Health advocates have renewed the push for a "fat tax" in Australia after Denmark became the first country in the world at the weekend to impose a tax on fatty foods such as butter, milk and meats.
News Limited reports that Jane Martin, the senior adviser with pressure group Obesity Policy Coalition, said a fat tax was needed to curb rising obesity rates in Austalia, where six in 10 adults were overweight or obese.
"We think unhealthy foods should be taxed and the funds raised used to subsidise healthy food for people on a low income," Ms Martin was quoted as saying.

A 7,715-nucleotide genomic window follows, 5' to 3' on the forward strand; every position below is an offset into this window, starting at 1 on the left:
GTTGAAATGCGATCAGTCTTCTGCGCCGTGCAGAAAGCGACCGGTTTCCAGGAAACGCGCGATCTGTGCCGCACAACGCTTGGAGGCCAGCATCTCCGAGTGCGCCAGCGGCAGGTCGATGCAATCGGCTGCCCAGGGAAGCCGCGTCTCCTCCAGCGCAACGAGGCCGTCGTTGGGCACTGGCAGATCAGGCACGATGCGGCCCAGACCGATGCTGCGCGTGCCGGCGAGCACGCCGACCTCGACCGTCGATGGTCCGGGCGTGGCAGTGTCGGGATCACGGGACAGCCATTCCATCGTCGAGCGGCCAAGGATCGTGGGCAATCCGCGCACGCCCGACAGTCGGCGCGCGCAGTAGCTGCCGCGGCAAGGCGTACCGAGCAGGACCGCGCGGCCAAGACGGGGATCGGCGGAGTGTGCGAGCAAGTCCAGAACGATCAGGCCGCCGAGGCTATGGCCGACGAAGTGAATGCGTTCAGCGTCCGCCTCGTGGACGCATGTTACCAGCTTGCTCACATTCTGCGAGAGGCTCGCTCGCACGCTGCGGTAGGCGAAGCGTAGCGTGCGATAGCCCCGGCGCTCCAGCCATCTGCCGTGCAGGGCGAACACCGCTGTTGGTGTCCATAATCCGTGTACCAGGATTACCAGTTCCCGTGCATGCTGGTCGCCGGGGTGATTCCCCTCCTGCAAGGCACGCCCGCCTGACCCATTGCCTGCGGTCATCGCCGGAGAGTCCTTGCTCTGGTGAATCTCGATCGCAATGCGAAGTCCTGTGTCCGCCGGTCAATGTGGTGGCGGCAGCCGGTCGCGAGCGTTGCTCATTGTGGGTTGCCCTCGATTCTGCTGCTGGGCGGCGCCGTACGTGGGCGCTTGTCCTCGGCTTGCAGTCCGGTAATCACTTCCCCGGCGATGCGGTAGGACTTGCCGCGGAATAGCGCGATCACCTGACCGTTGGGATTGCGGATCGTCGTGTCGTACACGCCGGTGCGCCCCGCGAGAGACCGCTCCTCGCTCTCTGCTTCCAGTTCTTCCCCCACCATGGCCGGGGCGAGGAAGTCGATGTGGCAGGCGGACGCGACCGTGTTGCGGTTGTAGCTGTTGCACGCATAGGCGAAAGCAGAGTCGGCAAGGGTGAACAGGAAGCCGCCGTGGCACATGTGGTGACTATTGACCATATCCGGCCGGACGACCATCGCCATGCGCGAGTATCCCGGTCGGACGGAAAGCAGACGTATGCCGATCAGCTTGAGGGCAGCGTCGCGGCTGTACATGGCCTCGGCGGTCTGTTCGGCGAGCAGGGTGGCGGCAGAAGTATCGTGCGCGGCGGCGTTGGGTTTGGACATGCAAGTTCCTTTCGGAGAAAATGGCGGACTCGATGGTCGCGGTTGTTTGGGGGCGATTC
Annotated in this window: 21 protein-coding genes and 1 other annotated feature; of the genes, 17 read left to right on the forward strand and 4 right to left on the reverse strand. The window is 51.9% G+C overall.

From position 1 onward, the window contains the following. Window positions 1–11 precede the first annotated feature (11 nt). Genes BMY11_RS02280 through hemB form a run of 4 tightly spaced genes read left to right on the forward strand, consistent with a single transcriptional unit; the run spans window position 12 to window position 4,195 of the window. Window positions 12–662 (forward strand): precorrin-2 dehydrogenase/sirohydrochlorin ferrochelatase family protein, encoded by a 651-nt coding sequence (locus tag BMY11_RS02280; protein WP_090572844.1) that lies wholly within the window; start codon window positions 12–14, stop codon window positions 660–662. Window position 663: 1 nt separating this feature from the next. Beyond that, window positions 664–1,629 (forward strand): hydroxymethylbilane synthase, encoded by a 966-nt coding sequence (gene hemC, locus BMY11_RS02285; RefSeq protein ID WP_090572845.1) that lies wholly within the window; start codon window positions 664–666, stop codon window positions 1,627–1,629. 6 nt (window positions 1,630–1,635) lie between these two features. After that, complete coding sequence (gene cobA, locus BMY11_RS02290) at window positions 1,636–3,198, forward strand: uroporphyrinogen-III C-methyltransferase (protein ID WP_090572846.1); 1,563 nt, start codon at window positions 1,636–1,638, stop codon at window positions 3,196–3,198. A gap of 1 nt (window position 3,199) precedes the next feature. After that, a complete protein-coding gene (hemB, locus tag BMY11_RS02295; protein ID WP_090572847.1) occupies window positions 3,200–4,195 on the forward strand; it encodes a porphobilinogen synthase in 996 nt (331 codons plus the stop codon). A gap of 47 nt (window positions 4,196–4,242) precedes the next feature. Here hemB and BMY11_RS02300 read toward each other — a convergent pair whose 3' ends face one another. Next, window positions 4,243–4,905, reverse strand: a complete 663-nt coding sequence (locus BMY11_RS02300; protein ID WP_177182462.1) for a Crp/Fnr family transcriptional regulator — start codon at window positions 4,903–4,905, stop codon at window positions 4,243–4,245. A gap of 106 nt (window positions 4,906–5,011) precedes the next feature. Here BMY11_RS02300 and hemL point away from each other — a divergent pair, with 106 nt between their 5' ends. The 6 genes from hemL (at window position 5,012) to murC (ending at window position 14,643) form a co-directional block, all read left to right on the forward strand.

"We know price plays a role in our decisions, and taxes are used in alcohol and tobacco sales to change people's behaviours."
Denmark's new tax, designed by the country's outgoing government as a health issue to limit the population’s intake of fatty foods, will add 16 kroner ($2.87) per kilo of saturated fats in a product.
This means an increase in the price of a pack of 250 grams of butter, for example, by about 40 cents.
"It has been a chaotic week with a lot of empty shelves. People have been filling their freezers," Christian Jensen of an independent local Copenhagen supermarket told AFP.
"But actually I don’t think the tax will make that much difference. If people want to buy a cake, they will buy it. But right now they’re saving money," he added.
The new tax will be levied on all products including saturated fats -- from butter and milk to pizzas, oils, meats and pre-cooked foods.